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Bridging the Carbon Gap: Fossil Fuel Use for the 21st Century

Coal gasification as a transition plan to build lead time to develop sustainable, climate-friendly energy technologies.
Fortnightly Magazine - November 15 2002

to electricity in fuel cells. As noted before, new technology has sharply reduced the parasitic power requirements of hydrogen compression. 16 Nevertheless, hydrogen from other sources, such as coal gasification, could conceivably become a fungible energy commodity similar to natural gas. The economic and operational feasibility of creating such a transmission, distribution, and storage system for hydrogen needs to be addressed, because of the obvious advantages of hydrogen as an energy carrier in tandem with electricity as a mainstay of a sustainable energy system.

Similar considerations apply to wind and solar-thermal power, so that the entire vision of using high-tech renewable energy sources as the replacement for fungible fossil fuels-oil, gas, and coal-depends on a solution to the intermittency and wide output swings problems. It also seems unlikely that it will be practical to rely on distributed photovoltaic systems to solve this problem, because of the large variations of solar insolation with latitude.

Small distributed systems with outputs as low as 0.5-1.0 peak kW may be practical with battery storage in much of the developing world, generally located in high insolation areas. Such small on-site sources of power could meet the most essential requirements of the more than two billion people still without electric service. Yet even if the installed cost of photovoltaic arrays is eventually reduced to $3/peak watt,17 with the added cost of batteries and power conditioning equipment, such small systems still may be out of reach of most of the people in the developing world.

Transition Technologies

The key challenge we face today is to evaluate the most promising technologies to bridge the Carbon Gap. That means achieving the most rapid and cost-effective transition from today's predominant dependence on fossil fuels and combustion processes for providing useful energy services (heating, cooling, lighting, refrigeration, shaft horsepower, passenger-miles, ton-miles, etc.) to high-tech renewable or essentially inexhaustible energy sources.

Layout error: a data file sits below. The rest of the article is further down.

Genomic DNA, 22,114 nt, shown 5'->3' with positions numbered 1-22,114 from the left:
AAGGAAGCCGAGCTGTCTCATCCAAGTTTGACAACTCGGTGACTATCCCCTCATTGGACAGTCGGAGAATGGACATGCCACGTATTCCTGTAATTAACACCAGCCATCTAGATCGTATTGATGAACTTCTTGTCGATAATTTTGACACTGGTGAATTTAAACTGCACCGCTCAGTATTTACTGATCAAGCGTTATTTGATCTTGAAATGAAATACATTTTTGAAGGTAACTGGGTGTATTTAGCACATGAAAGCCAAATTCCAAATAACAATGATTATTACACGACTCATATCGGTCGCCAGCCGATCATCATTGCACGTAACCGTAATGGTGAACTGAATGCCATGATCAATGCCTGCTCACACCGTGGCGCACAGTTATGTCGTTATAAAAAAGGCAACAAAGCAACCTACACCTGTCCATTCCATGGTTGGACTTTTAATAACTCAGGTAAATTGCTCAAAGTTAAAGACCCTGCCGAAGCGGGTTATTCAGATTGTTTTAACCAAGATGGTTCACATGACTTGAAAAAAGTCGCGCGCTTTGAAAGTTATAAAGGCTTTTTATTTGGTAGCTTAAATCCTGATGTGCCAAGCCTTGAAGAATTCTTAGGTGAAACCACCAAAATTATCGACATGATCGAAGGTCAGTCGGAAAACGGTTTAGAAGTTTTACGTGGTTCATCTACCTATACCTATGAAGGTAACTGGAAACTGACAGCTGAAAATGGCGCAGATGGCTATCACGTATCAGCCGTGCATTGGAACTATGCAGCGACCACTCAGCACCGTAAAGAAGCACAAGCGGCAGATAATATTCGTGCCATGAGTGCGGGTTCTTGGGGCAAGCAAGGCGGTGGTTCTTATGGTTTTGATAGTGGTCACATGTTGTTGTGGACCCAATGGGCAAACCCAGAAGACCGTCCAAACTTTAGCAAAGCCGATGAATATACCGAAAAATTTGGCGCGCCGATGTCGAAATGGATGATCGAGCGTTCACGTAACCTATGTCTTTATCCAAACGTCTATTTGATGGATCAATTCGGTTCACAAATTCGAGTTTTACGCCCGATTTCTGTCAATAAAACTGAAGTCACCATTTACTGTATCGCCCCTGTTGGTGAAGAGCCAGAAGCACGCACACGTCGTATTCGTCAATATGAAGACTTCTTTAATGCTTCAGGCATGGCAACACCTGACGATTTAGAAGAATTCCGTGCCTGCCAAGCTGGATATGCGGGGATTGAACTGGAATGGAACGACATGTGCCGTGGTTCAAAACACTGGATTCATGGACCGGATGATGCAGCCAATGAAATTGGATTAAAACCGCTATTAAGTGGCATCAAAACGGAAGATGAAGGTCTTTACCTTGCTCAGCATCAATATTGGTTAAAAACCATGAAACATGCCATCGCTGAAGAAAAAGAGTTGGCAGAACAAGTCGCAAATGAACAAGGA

Nuclear breeder reactors would offer an ideal, emission-free, and essentially inexhaustible source of baseload power if generated in such inherently safe and proliferation-proof designs as the Integral Fast Reactor. 19 However, this would require enormous additional investments in research, development, and demonstration and faces much public opposition. And the economics of this power supply option are also highly uncertain.

Thus, the lead time for meeting most stationary energy requirements with renewable or essentially inexhaustible sources of power, and most transportation fuel needs with electrolytic hydrogen, at acceptable costs, may therefore substantially exceed the allowable time when anthropogenic carbon emissions must be sharply curtailed.

The simplest and most cost-effective approach to gain lead time for achieving sustainability of the United States and global energy systems would be to optimize the use of conventional hydrocarbon fuels by more aggressive development of their existing resource base, and further increases in their utilization efficiency. One key question is how natural gas can serve in this role.

Natural gas enjoys the virtue of a low carbon intensity. In terms of fuels, wood carries the highest ratio of atomic carbon to hydrogen, at 10:1. Coal offers a lower ratio of only 2:1, while oil carries a ratio of only